Horatio

Horatio
[Photo by Jacquelyn Griffin)

Monday, June 9, 2014

In Memoriam Rik Mayall

I am very sorry to see that comedian-actor Rik Mayall has died, aged 56. He had a number of classic television programs, and guest spots on other shows (Lord Flasheart in Blackadder, to name but one.) He also enjoyed success in the theater.

But I have to admit my favorite of his projects was The New Statesman, the brutally funny, scathing takeoff of Thatcherism. As the perfectly-named Alan B'Stard, a corrupt, smug, libidinous, right-wing MP backbencher on the make, Mayall was the id to Ian Richardson's infamous Francis Urquhart, the ego of the same era.

The part was tailor-made for Mayall; as described by The Guardian:
In a series of what Marks calls 'almost psychoanalytic sessions,' they tried to find out what Mayall thought he was best at: 'I think,' says Mayall, 'I'm best at being unpleasant and looking crafty. And I didn't want to do another show where I pull faces and shout.'

But there are moments with B'Stard when the unmistakable pop-eyed spike-toothed face of the old Mayall shows through, and it's like suddenly seeing the rat behind the mask.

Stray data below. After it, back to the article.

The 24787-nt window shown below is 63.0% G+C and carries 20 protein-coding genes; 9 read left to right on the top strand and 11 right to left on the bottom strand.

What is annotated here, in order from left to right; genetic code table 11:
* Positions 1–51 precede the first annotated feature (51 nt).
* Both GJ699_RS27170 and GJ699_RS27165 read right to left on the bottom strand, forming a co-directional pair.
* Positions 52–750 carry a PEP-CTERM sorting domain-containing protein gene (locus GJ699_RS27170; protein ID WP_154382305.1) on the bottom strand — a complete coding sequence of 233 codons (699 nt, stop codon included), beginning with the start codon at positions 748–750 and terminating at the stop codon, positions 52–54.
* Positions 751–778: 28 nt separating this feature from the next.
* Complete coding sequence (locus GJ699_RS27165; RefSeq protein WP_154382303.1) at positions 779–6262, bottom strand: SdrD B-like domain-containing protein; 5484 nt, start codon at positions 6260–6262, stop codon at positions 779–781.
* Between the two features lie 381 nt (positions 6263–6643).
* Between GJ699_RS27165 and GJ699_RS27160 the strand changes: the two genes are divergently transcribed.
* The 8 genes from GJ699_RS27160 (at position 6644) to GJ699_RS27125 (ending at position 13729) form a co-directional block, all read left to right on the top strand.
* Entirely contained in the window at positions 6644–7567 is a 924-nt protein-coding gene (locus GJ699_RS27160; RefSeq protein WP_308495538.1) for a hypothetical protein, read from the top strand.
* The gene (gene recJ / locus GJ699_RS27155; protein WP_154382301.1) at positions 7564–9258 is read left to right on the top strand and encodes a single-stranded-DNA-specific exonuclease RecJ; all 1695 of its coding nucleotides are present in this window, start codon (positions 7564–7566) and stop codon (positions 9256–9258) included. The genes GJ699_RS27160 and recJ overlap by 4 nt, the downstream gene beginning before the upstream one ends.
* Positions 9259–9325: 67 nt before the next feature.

B'Stard is a new rich young Tory with no morals and - shades of the David Threlfall character in Paradise Postponed - a wife who's the daughter of the local Tory chairman, with a pedigree back to Edward II and B'Stard's Saphic [sic] secretary for a bed buddy.

Marks thinks that the comedy they have tried to evolve with Mayall, walking a knife edge between real and surreal, gives them the chance to deal with a lot of subjects that the Government would rather not dig into. B'Stard's private member's Bill to arm the police comes in the first episode, going out on Sunday - along with a chief constable who talks direct to God and a business agent who is played by a woman and will later turn into one.

And? And, says Marks, later - nuclear waste, the legal system, and Conservative members found in brothels.

It's being made as close to transmission as they can manage, with a live audience in the Yorkshire TV studios in Leeds, where the local young know Mayall better than their MPs - Denis Healey, Keith Joseph and Merlyn Rees.

They seem to be crowding in, maybe in the expectation of seeing the old Mayall, foul mouth and all. Which could also be why the IBA has made them schedule it at 10pm, though Marks and Gran decided straight off, no bad language.
The show was spectacularly offensive, Mayall over the top--and yet, in the high-octane 80s, it worked.

Only Rik Mayall could get away with trying to seduce Maggie Thatcher on Comic Relief:



Part 2:



Rest in peace, Rik Mayall. And thanks for many, many outrageously funny moments.

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